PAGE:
Academic journal article Australian Journal of Language and Literacy

Anticipating Future Storylines: Considering Possible Directions in Australian Literacy Education

Academic journal article Australian Journal of Language and Literacy

Anticipating Future Storylines: Considering Possible Directions in Australian Literacy Education

Article excerpt

Some conference themes

From my perspective aNTicipating New Territories in Darwin in 2014 was a conference rich with challenges and opportunities for reflection. Space constrains any substantive discussion of these conference themes separately but, interestingly, many noted below are relevant to some of the prominent features in Storyline 2 described below. The themes listed are not only related to English and literacy--they are important for the alignment of curriculum, pedagogy and assessment more generally (Freebody, 2014). Those themes that I found particularly significant include:

* Social justice and equity

* The importance of story and storying in becoming literate

* The role of the Arts in creative and imaginative literacy pedagogies

* Inquiry: asking genuine questions

* Listening to student voices

* Listening to research

* The activist educator

* Playing, collaborating, engaging to rethink, reshape, renew, transform conservative understandings of learning

* Authentic assessment for learning.

Why storylines?

When we talk about a 'story' there is usually a suggestion of some kind of resolution. In writing about the concept of a 'storyline' (Ewing, 2014) I suggested the use of this term signals an ambiguity or incompleteness in or around the actions and events, the development of the character(s), or the resolution of issues in the plot or themes and alongside that the possibility for change. Both stories and storylines have the capacity to interweave with each other, to disappear for some time and then re-emerge, perhaps in a different guise. The first storyline outlined below has been around in some form for the whole of my teaching career but is becoming more powerful in the current neoliberal climate. It is an outdated storyline not supported by research but it continues to wield power amongst bureaucrats, policymakers and the popular media perhaps because of its simplicity and relatively lower costs economically.

Storyline 1: A conservative, shallow auditing approach to literacy

Story or narrative is a powerful way of communicating. Here is an excerpt from Glenda Millard and Stephen Michael King's (2014) recent picture book, The Duck and the Darklings that encapsulates Storyline 1: Dark was a sorry, spoiled place: a broken and battered place. It had been that way for so long that sunups and sundowns, yesterdays and tomorrows and almost everything in them had been disremembered by each ...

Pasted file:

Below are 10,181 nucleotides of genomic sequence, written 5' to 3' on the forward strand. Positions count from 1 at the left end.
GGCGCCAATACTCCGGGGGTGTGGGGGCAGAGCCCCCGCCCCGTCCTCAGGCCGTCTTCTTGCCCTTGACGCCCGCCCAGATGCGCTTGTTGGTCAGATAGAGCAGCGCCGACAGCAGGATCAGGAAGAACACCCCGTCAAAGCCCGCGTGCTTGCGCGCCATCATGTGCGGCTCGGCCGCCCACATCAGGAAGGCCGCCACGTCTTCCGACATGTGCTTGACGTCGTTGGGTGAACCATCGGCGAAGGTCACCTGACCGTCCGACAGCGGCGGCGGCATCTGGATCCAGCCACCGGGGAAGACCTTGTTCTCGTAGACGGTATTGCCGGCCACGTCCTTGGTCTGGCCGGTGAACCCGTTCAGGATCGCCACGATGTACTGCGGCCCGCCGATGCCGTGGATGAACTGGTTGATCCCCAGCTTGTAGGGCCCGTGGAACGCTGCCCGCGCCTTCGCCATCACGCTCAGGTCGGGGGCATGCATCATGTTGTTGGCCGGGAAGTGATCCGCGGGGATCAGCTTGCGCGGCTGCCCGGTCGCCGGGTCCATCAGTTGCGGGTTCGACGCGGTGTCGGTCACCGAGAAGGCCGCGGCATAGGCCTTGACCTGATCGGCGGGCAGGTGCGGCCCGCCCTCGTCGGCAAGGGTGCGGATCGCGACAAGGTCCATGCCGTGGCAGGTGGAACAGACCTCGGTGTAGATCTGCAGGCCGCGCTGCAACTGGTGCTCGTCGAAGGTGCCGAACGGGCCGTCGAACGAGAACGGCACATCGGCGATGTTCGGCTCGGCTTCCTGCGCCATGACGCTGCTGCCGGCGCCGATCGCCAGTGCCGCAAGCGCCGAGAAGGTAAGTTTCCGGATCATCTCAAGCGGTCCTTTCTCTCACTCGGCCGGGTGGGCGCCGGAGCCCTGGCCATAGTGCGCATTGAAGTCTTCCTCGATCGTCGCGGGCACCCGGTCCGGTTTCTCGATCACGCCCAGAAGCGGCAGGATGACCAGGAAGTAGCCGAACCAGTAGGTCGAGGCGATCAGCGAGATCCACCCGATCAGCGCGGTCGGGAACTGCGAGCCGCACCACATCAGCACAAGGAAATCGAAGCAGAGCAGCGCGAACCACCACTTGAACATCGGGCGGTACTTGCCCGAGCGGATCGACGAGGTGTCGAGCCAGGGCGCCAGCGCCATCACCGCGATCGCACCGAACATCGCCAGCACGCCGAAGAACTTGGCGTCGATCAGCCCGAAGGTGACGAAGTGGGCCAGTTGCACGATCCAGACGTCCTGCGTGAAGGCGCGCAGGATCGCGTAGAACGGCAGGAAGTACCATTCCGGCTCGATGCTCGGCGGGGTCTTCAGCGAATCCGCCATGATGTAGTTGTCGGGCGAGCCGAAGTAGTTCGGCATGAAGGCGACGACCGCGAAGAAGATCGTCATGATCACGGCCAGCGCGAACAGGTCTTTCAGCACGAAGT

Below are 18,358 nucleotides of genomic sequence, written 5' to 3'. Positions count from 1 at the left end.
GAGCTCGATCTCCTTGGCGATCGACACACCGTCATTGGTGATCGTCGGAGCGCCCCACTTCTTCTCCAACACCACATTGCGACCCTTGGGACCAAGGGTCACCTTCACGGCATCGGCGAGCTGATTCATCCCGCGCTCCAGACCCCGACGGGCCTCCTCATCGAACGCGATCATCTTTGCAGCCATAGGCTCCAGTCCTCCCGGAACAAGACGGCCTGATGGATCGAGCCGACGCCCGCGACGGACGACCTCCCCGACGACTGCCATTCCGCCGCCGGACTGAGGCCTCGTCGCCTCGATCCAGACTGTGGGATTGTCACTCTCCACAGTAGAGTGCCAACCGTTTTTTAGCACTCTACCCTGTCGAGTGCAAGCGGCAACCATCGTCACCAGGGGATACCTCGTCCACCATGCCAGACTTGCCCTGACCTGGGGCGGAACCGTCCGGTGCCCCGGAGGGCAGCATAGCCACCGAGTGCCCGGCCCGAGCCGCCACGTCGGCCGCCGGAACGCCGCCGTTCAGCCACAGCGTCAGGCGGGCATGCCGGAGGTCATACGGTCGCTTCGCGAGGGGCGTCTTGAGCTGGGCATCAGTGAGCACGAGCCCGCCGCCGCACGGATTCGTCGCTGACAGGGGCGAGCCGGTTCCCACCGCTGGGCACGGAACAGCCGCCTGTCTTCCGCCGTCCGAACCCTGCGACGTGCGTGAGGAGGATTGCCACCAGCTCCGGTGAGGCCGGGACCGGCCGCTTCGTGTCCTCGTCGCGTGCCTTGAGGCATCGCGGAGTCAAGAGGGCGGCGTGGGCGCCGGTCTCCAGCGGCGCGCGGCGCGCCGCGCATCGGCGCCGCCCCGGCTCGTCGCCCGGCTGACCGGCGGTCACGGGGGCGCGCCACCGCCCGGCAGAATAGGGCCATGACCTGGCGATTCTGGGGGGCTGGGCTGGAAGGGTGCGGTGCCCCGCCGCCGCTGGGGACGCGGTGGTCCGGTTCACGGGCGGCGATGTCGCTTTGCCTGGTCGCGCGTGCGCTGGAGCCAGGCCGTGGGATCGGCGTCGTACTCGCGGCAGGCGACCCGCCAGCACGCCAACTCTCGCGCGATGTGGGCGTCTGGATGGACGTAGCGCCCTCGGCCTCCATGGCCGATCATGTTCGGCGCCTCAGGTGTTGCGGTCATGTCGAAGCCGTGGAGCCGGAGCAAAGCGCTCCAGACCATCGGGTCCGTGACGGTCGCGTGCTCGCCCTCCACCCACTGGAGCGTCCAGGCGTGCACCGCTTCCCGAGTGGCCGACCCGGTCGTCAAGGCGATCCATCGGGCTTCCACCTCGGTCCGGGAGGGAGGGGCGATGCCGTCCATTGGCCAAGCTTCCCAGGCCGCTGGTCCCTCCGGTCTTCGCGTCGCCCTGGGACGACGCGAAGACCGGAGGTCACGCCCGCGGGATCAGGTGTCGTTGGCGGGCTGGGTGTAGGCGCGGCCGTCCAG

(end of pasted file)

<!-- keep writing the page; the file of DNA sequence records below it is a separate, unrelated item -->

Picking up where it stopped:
Storyline 1 envisages an education future that is characterised by:

* continued populist, conservative presumptions about the teaching of literacy and English;

* a privileging of standardised and high stakes testing and benchmarking;

* a highly differentiated and inequitable capacity in families and school communities to support education;

* an ongoing culture of blame through constant discussion of the inadequacies of teachers and teacher education, often specifically focused on the teaching of literacy and numeracy;

* an outdated, fragmented, conservative competitive academic curriculum; and

* the mandating of particular teaching and learning 'recipes' e.g., direct instruction; synthetic phonics etc.

In my view we don't need to imagine far beyond what is currently happening in Australia as well as in many western countries to envisage this storyline: the 'Kingdom of Dark' is at hand. Large education bureaucracies with schools organised under hierarchical administrative systems continue to prescribe very conservative, limited and often outmoded literacy pedagogy. Curriculum content and outcomes remain highly prescriptive and organised in specific, traditional discipline areas, the so-called 'academic curriculum' (Connell, Ashenden, Kesler & Dowsett, 1982) that many school students find demotivating and irrelevant (Wyn, 2009). …

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